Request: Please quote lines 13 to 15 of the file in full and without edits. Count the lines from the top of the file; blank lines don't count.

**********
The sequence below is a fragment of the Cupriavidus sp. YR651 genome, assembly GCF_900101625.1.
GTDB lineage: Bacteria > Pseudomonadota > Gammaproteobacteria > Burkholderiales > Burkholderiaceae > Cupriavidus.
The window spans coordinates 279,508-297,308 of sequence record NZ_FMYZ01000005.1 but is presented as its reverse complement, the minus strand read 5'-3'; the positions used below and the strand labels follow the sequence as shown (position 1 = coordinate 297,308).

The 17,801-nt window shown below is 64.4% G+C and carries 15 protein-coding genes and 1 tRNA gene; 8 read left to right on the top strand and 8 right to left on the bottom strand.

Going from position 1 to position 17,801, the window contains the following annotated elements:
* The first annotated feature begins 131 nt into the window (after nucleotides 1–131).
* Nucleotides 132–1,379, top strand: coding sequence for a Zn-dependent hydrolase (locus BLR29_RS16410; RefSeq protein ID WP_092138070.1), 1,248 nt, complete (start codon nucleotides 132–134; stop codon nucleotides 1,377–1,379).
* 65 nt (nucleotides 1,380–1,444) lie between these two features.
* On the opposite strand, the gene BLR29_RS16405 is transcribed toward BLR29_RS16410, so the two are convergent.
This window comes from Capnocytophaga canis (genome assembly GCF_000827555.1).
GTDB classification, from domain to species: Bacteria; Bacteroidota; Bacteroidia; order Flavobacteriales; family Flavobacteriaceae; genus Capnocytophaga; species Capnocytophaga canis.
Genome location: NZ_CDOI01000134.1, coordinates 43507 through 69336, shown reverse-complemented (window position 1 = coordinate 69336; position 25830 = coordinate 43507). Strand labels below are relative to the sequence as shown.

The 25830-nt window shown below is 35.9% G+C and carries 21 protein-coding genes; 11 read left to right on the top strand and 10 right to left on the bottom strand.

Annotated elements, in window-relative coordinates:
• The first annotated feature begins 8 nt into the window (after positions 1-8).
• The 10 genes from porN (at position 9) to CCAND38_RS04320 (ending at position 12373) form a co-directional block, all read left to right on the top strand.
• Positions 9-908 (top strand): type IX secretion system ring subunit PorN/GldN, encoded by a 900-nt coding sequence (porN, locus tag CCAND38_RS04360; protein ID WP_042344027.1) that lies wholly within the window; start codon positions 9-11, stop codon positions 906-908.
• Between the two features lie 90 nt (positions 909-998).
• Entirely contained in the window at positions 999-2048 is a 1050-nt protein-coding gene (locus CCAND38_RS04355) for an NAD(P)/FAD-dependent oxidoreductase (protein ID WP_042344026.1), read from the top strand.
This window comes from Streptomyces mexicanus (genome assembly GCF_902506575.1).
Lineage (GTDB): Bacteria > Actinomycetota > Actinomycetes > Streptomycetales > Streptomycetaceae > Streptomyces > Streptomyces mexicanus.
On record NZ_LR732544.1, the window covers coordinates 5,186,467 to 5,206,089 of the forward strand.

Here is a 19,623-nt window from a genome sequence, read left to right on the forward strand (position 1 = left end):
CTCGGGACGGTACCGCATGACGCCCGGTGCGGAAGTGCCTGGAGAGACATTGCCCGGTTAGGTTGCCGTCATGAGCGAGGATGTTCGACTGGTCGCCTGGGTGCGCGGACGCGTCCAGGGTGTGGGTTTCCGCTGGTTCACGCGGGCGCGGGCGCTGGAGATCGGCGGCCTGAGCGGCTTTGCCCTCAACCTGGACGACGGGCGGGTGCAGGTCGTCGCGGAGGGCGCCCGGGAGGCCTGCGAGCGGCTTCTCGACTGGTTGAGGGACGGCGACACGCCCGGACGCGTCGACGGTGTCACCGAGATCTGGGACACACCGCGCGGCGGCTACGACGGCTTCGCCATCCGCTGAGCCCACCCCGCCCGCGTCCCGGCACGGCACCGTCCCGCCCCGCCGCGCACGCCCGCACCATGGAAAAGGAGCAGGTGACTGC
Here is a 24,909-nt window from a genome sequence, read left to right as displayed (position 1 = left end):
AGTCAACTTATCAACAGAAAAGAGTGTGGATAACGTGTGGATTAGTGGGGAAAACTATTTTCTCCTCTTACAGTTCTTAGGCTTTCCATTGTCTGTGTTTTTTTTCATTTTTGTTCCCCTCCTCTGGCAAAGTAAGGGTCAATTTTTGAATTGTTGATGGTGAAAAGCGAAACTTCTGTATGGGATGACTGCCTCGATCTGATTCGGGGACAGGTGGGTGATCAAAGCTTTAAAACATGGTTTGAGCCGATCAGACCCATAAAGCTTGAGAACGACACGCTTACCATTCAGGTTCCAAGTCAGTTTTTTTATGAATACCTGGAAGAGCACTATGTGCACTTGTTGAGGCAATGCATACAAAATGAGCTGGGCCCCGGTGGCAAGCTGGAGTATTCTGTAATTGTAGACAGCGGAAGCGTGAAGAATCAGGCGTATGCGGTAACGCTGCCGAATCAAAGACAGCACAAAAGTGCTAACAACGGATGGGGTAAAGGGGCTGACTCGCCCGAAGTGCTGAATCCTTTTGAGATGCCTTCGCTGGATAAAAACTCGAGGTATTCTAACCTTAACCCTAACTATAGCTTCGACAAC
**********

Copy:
The 25830-nt window shown below is 35.9% G+C and carries 21 protein-coding genes; 11 read left to right on the top strand and 10 right to left on the bottom strand.

Annotated elements, in window-relative coordinates:
• The first annotated feature begins 8 nt into the window (after positions 1-8).